Thank you so much,

  1. Well, this is how we all take a deep plunge into teaching one day, isn’t it? Just go for it… and enjoy, but, always bear in mind, a couple of activities up in our sleeves, if all doesn’t go the way it’s planned…

    1. Aw Chiew – thank you so much! I enjoy teaching a lot and I learn from it, from my students and from my mistakes : )

      Your words always give me a lot of strength and motivation and I really appreciate that. Thank you so much!

      Big hugs,

  2. I agree. You were actually a natural, and it’s that “natural” quality that comes out in “great” teachers who have planned to do something and do that but maybe not quite in the way they had imagined :-). It means you are connecting with your students, of course. If you could do that in your very first lesson, well, just imagine what you do now!

    1. Thanks so much, Sharon!

      I try to do my best every day. I learn every day – from social media a great deal, from all of you that are out there every day and do a superb job!

      Mille grazie,

  3. Vicky,
    What a lovely experience! Isn’t it good to have such a great start, something you can think beautifully of?

    It’s not that easy to get Ss’ attention, especially when your age difference with your Ss is so small. Also, when Ss know you are there to substitute a single class (or just do a class for evaluative purposes), they know they’ll never see you again, so they are more likely to do whatever they want. However, you managed it very well!

    I think what you did was because you have good people skills. Identifying their needs, you started the lesson by drawing their attention first, which I think is essential to get Ss involved, no matter what you are teaching. Relating to them and making the lesson entertaining, just like you did, is the best way to handle teenagers and so get them involved.

    Can you imagine teacher started with the course book, doing the activities one by one, standing over them, and showing no interest to their needs? I don’t want to even think about how bad both the teacher and Ss would have felt at the end of the lesson.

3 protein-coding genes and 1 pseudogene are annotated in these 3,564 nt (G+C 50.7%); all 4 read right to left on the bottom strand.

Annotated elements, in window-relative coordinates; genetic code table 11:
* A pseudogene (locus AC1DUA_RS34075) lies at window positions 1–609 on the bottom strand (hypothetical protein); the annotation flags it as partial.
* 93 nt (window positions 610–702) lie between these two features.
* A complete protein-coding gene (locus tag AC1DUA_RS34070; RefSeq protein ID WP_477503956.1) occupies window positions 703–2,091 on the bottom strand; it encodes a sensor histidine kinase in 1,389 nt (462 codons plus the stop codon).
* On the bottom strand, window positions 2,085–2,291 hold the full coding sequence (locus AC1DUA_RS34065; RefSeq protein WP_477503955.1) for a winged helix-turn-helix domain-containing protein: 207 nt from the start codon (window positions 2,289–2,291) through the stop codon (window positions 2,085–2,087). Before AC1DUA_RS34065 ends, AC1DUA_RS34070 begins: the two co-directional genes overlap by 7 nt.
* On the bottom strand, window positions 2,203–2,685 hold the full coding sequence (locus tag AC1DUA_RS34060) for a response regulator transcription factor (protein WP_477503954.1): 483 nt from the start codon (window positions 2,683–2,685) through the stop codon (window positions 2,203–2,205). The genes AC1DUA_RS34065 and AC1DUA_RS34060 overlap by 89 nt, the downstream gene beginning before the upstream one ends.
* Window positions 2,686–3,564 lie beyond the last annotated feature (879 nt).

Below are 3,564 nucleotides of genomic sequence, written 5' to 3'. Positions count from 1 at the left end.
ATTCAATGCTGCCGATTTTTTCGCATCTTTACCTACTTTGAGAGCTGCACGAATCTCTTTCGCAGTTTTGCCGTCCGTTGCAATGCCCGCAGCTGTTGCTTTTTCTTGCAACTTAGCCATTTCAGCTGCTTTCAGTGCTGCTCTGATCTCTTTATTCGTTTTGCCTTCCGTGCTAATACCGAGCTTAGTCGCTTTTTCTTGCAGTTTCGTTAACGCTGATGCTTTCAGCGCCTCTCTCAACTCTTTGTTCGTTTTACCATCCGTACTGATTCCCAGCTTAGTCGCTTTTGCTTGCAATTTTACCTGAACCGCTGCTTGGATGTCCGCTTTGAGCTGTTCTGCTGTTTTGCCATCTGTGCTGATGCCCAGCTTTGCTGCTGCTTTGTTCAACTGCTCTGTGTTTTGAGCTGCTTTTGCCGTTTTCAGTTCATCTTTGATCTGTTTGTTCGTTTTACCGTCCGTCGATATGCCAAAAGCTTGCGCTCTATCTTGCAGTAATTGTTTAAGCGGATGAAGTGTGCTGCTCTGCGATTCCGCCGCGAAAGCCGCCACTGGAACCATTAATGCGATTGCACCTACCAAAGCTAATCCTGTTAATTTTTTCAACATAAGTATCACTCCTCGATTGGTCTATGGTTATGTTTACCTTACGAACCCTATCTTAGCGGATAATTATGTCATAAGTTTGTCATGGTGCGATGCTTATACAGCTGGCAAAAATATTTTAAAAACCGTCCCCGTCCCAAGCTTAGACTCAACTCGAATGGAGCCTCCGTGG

Some teachers are born to be teachers, and this single example shows you are one of them:))

    1. Hi Nesrin!

      Thanks so much for your nice and thoughtful comment : ) It is a very nice memory (as much as I remember of it!) I have and I was fortunate that it worked out well so early.

      Throughout these fourteen years, I have had good and bad moments. I try to learn something from everything!

      Thanks again,

  4. Well that’s the best way to teach someone, because they learn with things that they like to do!

  5. Weren’t we all so naive and nervous back then? I’d be ashamed to tell anyone how my first classes went. I used Interchange 2, as was given to me to use. I knew nothing. I thought a 45-minute class was 10 hours. I spent half of it asking the 20 students how they were. It was pitiful. Haha.

    1. Hi Tyson!

      Absolutely – I have had lessons that have not been so good and felt like a century : ) It was great that the first one went okay and did not put me off teaching ; ))

  6. That is a lovely post,
    I remembered my first lesson while reading this. Sharing these things actually are the key elements that keep teachers alive. Thank you;)